Financial Planning FAQs

Two times in the last decade, investors were dealt a serious blow in the form of major market corrections.  Those that had a comprehensive financial plan were able to avoid making serious mistakes because they already understood the concept of risk and how it may impact their life goals.  We believe so strongly that financial planning is the cornerstone of any investment strategy, we give all of our clients their own planning website. 

What exactly is Financial Planning?

The short answer? It's anything you want it to be.

Financial planning begins as a conversation about what is truly important to you, your values, and what you want to accomplish over your lifetime.  Many studies have shown that you have a better chance of reaching goals and realizing your potential if you write them down, or record them in some way.  So, the financial planner will use some method of doing so (we use a state-of-the-art web-based platform that gives our clients the opportunity to add and edit much of the information we work with).  Once we understand your values and what is important to you, we examine the resources you currently have, including investments, life insurance, and just about anything else that might help you reach your goals.  

Then, we develop a plan to fund or protect some of those goals.  For example, if you want a secure retirement, we can target specific investment strategies and lifetime income scenarios.  If education funding is a major goal, we can develop tax-advantaged strategies to help you get there. Often overlooked is the importance of protecting your current and future income, and making sure there are ways to replace it if something happens to you.  Life insurance, health insurance, car insurance, disability insurance, and umbrella coverages can be examined to determine if they are adequate to meet our current and future needs.  Long term care funding can be analyzed and planned for. Just about anything important to you, and which can impact you in either positive or negative ways, must be considered in the plan.

There are far too many other important elements of financial planning to mention here.  Please give us a call at (855) 786-9584, Option 1, to discuss them with us. 



Why do we need to review my insurance coverage?

One surefire way to knock a financial plan off course is to realize, too late, that you did not have adequate life, auto, home, health, disability, and other coverages to meet you goals. If you should pass away, will your family have to completely change their standard of living?  Will your surviving spouse live in a secure retirement?  Will the kids' college education be funded?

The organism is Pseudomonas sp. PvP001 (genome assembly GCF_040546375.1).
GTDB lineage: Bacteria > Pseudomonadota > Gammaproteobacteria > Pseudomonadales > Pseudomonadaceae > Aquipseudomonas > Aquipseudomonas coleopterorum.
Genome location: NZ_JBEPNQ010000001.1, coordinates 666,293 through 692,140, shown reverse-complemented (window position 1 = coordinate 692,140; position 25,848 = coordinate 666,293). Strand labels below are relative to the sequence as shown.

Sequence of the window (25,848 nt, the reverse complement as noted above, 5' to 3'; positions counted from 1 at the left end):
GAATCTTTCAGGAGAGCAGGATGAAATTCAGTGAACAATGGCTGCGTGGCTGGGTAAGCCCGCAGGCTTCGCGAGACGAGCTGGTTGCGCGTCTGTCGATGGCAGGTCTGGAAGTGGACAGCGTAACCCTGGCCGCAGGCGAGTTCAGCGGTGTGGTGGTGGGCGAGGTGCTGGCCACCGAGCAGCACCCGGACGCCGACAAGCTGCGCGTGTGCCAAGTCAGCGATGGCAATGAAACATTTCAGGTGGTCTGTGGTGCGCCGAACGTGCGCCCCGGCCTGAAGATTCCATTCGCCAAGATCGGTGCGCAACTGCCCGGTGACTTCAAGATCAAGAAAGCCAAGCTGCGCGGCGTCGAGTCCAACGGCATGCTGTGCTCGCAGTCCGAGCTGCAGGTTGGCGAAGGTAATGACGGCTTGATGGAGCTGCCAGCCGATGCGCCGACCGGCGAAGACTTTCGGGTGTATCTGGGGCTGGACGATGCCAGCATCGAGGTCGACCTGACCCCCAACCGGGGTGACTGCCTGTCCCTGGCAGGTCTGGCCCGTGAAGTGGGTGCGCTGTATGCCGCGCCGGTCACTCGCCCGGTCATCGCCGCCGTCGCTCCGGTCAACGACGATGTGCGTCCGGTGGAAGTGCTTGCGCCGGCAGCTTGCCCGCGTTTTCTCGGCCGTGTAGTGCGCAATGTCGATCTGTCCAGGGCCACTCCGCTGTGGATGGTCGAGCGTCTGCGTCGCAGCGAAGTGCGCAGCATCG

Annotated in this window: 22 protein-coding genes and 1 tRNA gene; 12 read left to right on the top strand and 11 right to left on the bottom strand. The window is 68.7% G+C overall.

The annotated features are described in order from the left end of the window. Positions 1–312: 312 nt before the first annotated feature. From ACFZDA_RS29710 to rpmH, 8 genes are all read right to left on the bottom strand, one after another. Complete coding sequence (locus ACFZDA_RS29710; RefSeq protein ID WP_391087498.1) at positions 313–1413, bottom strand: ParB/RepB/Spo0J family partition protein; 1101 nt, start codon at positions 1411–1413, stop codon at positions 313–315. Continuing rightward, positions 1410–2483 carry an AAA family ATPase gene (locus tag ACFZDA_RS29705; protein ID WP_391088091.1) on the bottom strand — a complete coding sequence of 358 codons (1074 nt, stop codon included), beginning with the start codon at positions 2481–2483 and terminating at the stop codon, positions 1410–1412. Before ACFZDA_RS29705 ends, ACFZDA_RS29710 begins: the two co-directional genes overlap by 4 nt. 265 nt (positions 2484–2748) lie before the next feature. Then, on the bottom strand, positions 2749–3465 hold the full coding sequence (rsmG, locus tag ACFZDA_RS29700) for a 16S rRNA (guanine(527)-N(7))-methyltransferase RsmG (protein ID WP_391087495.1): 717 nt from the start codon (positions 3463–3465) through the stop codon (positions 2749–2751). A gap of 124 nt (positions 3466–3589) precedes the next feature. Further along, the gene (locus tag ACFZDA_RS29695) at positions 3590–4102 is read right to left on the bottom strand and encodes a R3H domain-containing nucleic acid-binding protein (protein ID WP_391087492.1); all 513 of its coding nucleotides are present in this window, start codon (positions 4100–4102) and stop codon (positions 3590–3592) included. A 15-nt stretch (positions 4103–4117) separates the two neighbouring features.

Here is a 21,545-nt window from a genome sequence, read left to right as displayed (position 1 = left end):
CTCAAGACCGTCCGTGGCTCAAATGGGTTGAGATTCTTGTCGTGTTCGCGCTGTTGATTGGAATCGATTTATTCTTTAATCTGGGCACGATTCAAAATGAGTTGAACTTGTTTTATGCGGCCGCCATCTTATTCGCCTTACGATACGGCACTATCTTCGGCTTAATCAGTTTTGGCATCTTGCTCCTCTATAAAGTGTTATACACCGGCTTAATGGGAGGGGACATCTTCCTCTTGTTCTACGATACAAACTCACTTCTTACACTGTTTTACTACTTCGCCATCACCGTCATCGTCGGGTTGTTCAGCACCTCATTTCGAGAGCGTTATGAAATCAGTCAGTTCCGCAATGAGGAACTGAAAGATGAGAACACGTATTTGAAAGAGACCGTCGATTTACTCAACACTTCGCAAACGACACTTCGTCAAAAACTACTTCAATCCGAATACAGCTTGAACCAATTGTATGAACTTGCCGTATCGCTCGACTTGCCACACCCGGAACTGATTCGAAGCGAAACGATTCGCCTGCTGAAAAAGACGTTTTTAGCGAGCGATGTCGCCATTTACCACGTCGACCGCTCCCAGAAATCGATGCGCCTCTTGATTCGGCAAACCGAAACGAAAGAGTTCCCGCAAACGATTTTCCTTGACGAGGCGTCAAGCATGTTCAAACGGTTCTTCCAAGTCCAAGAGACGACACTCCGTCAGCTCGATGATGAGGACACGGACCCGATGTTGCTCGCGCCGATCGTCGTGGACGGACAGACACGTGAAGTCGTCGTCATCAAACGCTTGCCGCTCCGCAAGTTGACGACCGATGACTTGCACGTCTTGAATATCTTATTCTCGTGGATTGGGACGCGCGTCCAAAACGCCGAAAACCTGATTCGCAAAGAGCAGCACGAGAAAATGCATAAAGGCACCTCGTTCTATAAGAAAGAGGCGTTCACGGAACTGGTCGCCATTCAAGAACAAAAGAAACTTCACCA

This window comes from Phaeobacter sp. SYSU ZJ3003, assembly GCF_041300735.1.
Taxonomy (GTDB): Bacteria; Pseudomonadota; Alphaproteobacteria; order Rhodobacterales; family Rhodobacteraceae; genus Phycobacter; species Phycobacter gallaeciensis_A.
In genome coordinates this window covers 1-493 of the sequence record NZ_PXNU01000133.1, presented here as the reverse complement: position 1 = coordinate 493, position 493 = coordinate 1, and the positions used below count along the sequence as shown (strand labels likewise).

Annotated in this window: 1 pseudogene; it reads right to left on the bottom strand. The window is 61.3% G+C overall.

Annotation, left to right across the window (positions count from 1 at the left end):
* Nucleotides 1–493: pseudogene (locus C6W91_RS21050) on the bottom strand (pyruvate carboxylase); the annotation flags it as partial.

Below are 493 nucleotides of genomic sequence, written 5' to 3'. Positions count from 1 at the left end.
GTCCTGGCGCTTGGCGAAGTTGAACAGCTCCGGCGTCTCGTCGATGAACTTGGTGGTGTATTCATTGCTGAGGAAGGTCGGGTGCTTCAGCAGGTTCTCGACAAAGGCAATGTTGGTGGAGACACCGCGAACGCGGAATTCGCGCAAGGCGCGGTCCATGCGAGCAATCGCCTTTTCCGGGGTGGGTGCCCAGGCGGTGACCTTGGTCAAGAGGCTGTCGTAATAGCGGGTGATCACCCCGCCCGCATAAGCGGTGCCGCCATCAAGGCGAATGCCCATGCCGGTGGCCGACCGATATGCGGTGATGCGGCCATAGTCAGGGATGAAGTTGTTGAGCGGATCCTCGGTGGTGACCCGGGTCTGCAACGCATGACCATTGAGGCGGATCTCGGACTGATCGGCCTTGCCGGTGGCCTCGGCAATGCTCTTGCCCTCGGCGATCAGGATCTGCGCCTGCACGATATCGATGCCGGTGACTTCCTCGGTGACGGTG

What happens if you are unable to continue working due to disability?  Will your current plan cover your needs, which include the mortgage, additional healthcare, food, and other necessities?  What if someone is injured on your property, or as a result of an auto accident?  Will your coverage pull you through, or will your assets be seized in a lawsuit to satisfy the other party?  There are many, many potential challenges that can jeopardize a financial plan, and much of it can be avoided by reviewing current coverages.

How do I plan for Long-Term Care?

Few things in our economy increase in cost as much as healthcare each year.  And long-term care needs are increasing. A 2014 American Association for Long-Term Care Insurance study revealed that 65% of married women age 65 will need long-term care in their lifetimes.  35% of married men may need it to.  Why the difference?  More often than not, women are taking care of men who need long-term care, only to find they need it themselves and may not have prepared for it.

Americans are living longer and, as a result, will increasingly need long-term care later in life.  By weighing the rate of inflation of such care, and the funding necessary to meet it when you need it, we can develop a plan that will help you find ways to cover some or all of needed care.  The plan may, or may not, include using one of the types of insurance products.  In any case, a failure to plan invites failure in meeting needs later in life.